The Culver City Council this week amended a permit approved by the Planning Commission for the remodeling and expansion of the Studio Village Shopping Center.
Councilman Steven Gourley had appealed the commission’s approval of a conditional-use permit to allow residents to voice their concerns about possible problems with traffic, noise and maintenance at the center.
S & P/Maier Brewing Co., the center’s owner, had also asked the City Council to reconsider the commission’s decision requiring the center to take down pole signs in exchange for wall signs.
But the council denied the developer’s appeal. As part of the center’s redesign, the developer will have to replace the two pole signs along Jefferson Boulevard with one wall sign.
Several people asked the City Council on Monday night to remove the center’s two exits on Sawtelle Boulevard.
“As soon as that mall takes off, someone’s going to get killed,” said Thomas Easton, who wrote a letter to the Planning Commission. “I hope it’s not my kid.”
However, the mall owner argued that removing the Sawtelle exits would make traffic inside the center more dangerous, and would impede access by fire trucks. The Council allowed the exits, but required the developer to provide enough space on the property so trucks would not block Sawtelle as they exit.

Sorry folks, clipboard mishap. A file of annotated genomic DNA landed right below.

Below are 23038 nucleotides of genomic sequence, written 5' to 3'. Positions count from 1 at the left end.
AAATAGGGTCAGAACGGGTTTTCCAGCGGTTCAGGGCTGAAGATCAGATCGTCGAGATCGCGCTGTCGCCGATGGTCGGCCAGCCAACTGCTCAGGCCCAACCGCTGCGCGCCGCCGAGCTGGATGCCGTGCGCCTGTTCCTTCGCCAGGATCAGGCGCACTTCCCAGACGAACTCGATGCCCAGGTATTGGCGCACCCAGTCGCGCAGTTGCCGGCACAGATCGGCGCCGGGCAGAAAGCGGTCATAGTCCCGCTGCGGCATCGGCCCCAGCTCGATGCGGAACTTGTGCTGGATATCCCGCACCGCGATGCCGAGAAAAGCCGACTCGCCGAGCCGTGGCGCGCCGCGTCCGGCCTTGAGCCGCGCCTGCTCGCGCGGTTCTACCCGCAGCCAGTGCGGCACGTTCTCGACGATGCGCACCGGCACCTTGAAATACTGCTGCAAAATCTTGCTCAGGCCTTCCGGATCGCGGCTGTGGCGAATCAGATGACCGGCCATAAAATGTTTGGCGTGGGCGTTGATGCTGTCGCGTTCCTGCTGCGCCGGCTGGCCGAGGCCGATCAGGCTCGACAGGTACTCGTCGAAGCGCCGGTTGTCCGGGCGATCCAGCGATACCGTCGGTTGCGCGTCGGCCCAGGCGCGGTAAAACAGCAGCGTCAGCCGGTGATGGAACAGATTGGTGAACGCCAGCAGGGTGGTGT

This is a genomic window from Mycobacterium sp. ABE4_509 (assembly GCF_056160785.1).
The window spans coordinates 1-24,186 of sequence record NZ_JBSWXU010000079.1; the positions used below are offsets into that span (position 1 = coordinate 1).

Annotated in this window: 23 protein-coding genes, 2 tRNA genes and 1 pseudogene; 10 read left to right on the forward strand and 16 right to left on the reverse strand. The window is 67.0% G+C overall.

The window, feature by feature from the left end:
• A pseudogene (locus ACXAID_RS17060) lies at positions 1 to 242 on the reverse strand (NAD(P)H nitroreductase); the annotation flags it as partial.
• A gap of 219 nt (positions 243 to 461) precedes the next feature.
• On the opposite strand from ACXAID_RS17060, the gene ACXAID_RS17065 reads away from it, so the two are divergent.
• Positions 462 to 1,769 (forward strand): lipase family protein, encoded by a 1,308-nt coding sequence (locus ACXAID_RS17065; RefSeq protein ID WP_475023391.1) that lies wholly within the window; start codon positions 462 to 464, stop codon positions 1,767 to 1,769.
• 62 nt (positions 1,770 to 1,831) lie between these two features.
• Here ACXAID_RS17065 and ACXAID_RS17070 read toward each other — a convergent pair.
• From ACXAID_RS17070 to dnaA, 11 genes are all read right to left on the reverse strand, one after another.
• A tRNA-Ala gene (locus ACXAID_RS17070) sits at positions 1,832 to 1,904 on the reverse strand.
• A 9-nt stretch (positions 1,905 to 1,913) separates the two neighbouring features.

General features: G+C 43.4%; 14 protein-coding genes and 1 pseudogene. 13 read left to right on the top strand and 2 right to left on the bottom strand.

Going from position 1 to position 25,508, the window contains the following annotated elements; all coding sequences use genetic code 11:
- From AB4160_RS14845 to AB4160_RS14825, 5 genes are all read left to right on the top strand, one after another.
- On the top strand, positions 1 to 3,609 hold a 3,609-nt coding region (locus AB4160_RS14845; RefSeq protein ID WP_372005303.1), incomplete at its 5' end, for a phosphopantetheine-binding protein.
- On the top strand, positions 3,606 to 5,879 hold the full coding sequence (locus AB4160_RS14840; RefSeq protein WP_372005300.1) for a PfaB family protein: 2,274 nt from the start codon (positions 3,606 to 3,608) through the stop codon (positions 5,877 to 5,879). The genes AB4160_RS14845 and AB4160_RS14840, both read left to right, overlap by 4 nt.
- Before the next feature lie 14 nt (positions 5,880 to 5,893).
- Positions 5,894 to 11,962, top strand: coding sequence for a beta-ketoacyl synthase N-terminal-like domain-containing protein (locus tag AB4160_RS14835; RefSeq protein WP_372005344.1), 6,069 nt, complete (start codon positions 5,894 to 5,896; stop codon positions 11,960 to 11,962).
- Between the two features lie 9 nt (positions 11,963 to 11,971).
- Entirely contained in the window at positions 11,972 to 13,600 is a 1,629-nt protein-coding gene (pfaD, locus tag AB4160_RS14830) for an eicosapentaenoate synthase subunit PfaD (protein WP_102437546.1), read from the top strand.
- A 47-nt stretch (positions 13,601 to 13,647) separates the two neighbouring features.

Residents were able to persuade the council to limit deliveries to no earlier than 8 a.m. on weekdays, and require high walls abutting residential areas to help reduce noise from trucks. A request to limit operating hours, and a motion by Gourley to require a $100,000 deposit from the owner as a maintenance guarantee were rejected.
The approval of a conditional-use permit for the 21-year-old shopping center ended more than a year and a half of negotiations between the city and S & P/Maier Brewing Co. The center will be expanded from 136,000 square feet to 212,000 square feet, slightly larger than the original size before a fire in the early 1970s, said Jay Cunningham, city planning director.
The expansion will bring in a Von’s Pavilion supermarket and will include changing all storefronts to Mediterranean-style facades.